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Being a national team supporter liaison officer

Supporter liaison provides a vital function for FAs and their national teams as it does for clubs, but how does the role differ?

For the second interview in a three part series with SD Europe Head of SLO Training Lena Gustafson-Wiberg, after delving into returning to football at club level, the focus shifts to supporter liaison officers working with national teams.

In addition to working as Djurgårdens IF’s SLO, Lena has also worked with the Swedish FA since 2018 as the one of the national team’s SLOs.

Below, Lena shares an understanding of the similarities and differences of being an SLO for a club and national team, in addition to the challenges faced as the position developed and her input into seeing a return of fans to Sweden matches.

  1. What are the main differences between being a club SLO and a national team SLO?

“In order to identify the differences, I have to come back to the fact that when we started we weren’t really sure what to expect. We tried to come in with a very open mind, and feel our way through. What made us confident was that we realised quickly that the nature of the role can remain the same at the national level. The SLO role is not just for clubs, it works for national teams. In the national team environment you have to be aware that you will have some supporters that will support different clubs, also supporters that don’t even support a club, they just follow the national team, which makes sense. You encounter people who know who you are because they support the club you work with and people who don’t because they support another club, so you need to be there to be the bridge between them all; the translator, the mediator and just try to do what you do best which is to interact with all stakeholders around the matches.”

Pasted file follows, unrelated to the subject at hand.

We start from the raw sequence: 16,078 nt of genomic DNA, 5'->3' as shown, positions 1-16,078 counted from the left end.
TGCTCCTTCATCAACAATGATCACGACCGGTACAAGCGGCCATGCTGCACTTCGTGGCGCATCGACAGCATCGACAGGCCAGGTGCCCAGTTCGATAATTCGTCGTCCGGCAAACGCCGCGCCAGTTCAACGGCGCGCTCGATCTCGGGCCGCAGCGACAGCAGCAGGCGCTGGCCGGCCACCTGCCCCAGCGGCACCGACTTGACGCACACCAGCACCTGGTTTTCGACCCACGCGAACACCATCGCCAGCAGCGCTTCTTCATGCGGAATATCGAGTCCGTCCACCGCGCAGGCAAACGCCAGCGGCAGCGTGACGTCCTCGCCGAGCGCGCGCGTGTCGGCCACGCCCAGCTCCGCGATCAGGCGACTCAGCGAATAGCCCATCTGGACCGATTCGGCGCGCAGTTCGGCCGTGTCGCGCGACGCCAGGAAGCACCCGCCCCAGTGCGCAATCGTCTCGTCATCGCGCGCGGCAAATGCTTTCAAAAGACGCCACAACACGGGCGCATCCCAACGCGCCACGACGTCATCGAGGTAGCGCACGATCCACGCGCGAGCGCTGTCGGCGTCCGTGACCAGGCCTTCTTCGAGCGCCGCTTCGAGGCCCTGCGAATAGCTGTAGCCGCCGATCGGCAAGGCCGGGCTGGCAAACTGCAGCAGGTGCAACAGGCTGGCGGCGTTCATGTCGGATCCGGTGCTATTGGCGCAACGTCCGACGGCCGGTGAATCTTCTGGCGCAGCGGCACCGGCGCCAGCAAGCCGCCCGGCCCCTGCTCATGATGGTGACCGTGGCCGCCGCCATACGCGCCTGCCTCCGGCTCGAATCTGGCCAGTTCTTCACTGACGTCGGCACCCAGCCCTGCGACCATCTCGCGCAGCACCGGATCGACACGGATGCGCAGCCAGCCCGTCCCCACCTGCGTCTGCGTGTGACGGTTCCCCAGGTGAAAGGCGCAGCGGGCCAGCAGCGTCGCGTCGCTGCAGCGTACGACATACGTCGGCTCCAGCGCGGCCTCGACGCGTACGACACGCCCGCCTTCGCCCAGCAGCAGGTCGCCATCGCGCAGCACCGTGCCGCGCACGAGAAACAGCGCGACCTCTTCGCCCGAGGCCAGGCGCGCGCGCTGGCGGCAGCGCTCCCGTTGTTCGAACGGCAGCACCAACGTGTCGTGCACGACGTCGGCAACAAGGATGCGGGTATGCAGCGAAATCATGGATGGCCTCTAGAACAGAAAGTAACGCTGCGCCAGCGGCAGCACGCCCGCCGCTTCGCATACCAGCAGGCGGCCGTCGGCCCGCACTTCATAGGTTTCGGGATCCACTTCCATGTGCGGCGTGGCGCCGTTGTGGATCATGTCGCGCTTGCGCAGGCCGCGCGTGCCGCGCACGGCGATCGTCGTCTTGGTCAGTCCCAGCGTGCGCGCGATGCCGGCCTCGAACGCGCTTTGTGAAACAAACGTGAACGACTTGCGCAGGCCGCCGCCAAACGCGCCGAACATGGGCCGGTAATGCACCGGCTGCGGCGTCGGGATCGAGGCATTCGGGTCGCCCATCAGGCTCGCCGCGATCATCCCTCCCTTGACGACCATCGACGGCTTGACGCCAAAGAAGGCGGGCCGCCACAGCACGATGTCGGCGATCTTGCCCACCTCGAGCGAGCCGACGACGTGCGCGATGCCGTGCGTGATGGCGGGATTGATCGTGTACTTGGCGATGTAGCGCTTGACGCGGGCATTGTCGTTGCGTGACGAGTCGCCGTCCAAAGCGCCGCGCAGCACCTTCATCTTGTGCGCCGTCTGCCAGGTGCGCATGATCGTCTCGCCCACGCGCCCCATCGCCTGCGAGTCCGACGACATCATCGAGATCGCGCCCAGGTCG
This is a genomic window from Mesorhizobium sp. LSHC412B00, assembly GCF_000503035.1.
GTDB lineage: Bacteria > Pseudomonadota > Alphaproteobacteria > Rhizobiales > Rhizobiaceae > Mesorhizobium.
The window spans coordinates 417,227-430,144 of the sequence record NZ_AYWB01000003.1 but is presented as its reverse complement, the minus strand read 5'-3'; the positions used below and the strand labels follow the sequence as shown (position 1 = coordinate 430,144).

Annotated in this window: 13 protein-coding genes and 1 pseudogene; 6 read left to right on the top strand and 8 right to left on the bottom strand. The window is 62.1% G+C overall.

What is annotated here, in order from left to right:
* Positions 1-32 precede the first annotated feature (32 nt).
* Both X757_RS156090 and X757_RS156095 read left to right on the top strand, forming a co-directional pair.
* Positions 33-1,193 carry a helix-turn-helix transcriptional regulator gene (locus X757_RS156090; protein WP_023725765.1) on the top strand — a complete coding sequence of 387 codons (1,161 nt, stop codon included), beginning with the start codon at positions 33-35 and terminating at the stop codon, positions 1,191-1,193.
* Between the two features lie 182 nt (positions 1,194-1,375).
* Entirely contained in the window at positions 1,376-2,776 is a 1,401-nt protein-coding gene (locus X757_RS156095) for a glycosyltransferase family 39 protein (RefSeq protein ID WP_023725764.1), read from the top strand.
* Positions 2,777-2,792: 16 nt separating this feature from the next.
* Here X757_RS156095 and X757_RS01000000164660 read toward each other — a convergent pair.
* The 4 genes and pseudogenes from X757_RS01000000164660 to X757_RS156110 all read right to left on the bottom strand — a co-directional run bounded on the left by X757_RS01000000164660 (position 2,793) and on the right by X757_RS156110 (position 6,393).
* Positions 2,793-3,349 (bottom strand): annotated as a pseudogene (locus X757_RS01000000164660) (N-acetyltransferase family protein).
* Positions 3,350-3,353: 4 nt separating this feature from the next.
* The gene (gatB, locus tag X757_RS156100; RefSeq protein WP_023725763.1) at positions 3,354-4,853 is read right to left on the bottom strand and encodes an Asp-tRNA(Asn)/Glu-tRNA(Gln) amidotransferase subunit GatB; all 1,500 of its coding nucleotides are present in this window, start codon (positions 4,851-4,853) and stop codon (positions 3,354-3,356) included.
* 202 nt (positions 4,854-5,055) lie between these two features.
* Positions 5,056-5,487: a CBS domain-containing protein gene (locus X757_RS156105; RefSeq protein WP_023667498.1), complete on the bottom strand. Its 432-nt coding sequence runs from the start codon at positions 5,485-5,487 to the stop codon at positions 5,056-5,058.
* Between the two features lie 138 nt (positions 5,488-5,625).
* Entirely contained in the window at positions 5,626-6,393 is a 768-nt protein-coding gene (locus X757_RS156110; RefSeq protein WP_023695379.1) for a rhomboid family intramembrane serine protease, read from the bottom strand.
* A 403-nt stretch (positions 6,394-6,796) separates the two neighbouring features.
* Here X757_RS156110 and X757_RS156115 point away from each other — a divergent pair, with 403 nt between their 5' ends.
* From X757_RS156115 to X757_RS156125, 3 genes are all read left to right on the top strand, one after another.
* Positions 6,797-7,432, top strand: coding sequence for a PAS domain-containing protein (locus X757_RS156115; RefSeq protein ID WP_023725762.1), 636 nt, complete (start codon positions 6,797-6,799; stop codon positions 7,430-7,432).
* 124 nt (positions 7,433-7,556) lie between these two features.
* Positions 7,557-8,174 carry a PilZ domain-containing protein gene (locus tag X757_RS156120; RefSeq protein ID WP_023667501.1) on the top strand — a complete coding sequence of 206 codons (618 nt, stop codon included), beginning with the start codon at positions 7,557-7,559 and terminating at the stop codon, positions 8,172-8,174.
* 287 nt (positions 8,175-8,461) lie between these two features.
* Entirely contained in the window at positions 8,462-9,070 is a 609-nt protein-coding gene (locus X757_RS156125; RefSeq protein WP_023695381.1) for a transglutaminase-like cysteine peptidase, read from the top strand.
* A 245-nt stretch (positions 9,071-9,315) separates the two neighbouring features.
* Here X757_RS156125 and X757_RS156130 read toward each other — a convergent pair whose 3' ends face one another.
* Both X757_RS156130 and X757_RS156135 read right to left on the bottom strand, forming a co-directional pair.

1. Where does your position sit in the Swedish FA’s structure? Who does the SLO report to?

“The SLOs belong in the matchday operations department, and we report to the individual responsible for supporter relations. On matchday, we work with everyone involved, we work with everyone from matchday operations to security.”

  1. Is there just one SLO for the national team? What are the benefits of having multiple SLOs?